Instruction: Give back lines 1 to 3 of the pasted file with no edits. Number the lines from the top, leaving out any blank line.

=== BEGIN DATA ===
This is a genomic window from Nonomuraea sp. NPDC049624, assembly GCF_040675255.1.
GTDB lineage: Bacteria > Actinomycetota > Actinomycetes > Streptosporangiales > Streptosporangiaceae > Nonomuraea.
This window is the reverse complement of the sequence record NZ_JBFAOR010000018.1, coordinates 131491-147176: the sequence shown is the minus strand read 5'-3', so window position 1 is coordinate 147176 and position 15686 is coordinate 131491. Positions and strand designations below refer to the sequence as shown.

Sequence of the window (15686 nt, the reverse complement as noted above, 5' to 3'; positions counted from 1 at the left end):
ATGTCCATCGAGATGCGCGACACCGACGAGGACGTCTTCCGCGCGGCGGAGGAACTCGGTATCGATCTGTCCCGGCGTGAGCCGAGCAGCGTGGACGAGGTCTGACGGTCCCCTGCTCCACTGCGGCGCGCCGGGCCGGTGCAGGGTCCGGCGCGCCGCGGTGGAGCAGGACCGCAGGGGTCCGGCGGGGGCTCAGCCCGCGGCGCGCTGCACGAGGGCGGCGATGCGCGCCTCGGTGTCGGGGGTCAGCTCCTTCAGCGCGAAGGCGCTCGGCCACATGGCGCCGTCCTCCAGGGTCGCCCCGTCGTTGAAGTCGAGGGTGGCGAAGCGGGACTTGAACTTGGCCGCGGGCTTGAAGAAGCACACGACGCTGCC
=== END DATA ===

This is a genomic window from Nonomuraea sp. NPDC049624, assembly GCF_040675255.1.
GTDB lineage: Bacteria > Actinomycetota > Actinomycetes > Streptosporangiales > Streptosporangiaceae > Nonomuraea.
This window is the reverse complement of the sequence record NZ_JBFAOR010000018.1, coordinates 131491-147176: the sequence shown is the minus strand read 5'-3', so window position 1 is coordinate 147176 and position 15686 is coordinate 131491. Positions and strand designations below refer to the sequence as shown.